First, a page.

The F361 fungal strain and mutants thereof may be grown in a known manner using, for example, stationary flasks or a Rotating Biological Contactor (RBC). Since the fungus is slow growing, an extended time period is generally allowed. Growth of the F361 fungus is described in detail in Example 1, hereinafter. The fungus as a biologically pure culture is generally grown in the presence of conventional fungal growth media including a carbon source such as glucose. To degrade a lignin component and its by-products, the fungus is desirably cultured in the presence of an inducer in order to encourage or enhance production by the fungus of its lignolytic enzymes which effect the desired degradation of the lignin component or lignin degradation products which the fungus degrades. Suitable inducers are lignin, lignin-containing substances and substances having an origin in lignin including its degradation products, both natural and those arising from chemical degradations. Examples of such inducers include isolated and purified lignin, cellulosic substrates containing a bound lignin component and aromatic ring-containing lignin component degradation products which are unbound to a cellulosic substrate. Suitable inducers therefore include unprocessed wood, in various forms such as block, chips or dust, processed wood such as pulps in which the lignin is untreated chemically, various modified pulps including kraft or other chemically treated pulps, lignin itself, E1 effluent or other waste streams containing chemically modified lignin degradation products and so-called aromatic lignin model compounds which represent natural degradation products of lignin which are further modified or degraded by the fungus, such as 2,6-dimethoxyphenol or other hydrocarbon aromatic ring substituted by a hydroxy group, particularly a phenol, or veratryl alcohol. The chemical compounds which the fungus also modifies or degrades but which do not have an origin in lignin may also be used as inducers although it is generally preferred to induce the desired growth phases with substances having an origin in lignin. It will be appreciated that different inducers may induce at any given growth time varying proportions of the lignin degrading enzymes produced naturally by the fungus. In general, inducers are used in cultural growth in the presence of suitable growth media at approximately a 1% level weight by volume. On the other hand, the inducer may be present in high proportions to effect a desired action on the inducer by way of a chemical modification or degradation. An inducer for hemicellulases may also be added, particularly an inducer for mannanases when softwood is being treated. Substances having an origin only in cellulose, such as glucose, while useful in growing the fungus, are indicated to have a significant inhibitory effect on production by the fungus of desired enzymes and therefore are desirably used in reduced amounts or eliminated entirely when culturing the fungus for practical applications such as in the bleaching of pulp.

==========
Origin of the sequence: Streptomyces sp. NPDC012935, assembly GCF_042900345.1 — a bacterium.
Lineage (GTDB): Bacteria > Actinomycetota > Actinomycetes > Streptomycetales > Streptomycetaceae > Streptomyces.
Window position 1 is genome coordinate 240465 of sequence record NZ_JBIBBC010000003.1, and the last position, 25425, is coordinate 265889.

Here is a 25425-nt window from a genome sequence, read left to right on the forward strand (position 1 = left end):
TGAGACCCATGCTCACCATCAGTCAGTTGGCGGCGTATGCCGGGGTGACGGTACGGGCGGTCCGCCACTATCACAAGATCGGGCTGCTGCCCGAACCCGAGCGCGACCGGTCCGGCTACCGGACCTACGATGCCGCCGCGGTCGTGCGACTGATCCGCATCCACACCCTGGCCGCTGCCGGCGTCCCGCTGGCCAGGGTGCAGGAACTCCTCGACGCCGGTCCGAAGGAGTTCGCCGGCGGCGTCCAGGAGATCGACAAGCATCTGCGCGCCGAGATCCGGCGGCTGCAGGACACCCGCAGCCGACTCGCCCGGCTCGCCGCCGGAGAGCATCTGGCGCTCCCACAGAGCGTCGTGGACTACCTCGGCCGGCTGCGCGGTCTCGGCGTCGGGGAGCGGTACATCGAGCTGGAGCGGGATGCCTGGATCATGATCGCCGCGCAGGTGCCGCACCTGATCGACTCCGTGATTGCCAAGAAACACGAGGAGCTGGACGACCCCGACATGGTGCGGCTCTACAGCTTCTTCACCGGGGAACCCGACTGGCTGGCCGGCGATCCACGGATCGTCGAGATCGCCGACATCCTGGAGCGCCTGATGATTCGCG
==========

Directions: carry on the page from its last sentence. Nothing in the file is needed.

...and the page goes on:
In general, substances which induce the production of lignin degrading enzymes by the fungus are also substances which may be desirably modified or degraded by the fungus.
The F361 strain of S. galactinum may be used in accord with the invention in any of a variety of ways to modify or degrade lignin and lignin degradation products, including both natural lignins and their degradation products and modified lignins; particularly chemically modified lignins, and their degradation products. A suitable type substrate is a cellulosic substrate containing a bound lignin component. Typically, as is the case with wood, the binding is associated with hemicellulose which is also contained by such substrates. The fungus is particularly useful in a variety of applications on wood pulp. Various mechanical pulps are of interest (see Casey, J. P. (1983) Tappi Journal 66:95-96). Hence, the fungus may be used to treat thermomechanical pulps (TMP) to reduce its lignin component to enhance brightness stability and enhance strength properties. Other mechanical pulps such as chemithermomechanical pulp (CTMP) and chemimechanical pulp (CMP) may be also treated with the fungus to improve brightness stability and strength properties. Of particular interest for treatment by the fungus are chemical pulps such as sulfite pulps and kraft pulps which may be bleached by the fungus to reduce the lignin component content, particularly in the stage of the kraft process in which chlorine bleaching has been used.
Another use of particular interest involves the treatment of aqueous effluents or waste streams comprising a degraded lignin component in order to further degrade the lignin component. More particularly of interest for such treatment are the effluents discharged from pulping processes and containing chemically modified, degraded lignin components, especially those from the kraft process such as the E1 effluent containing aromatic substrates resulting from the chlorine bleach stage. The treatment of such effluents by the fungus degrades the chloro-aromatic lignin degradation products and effects a lightening or decolorizing of these normally brown or discolored liquids.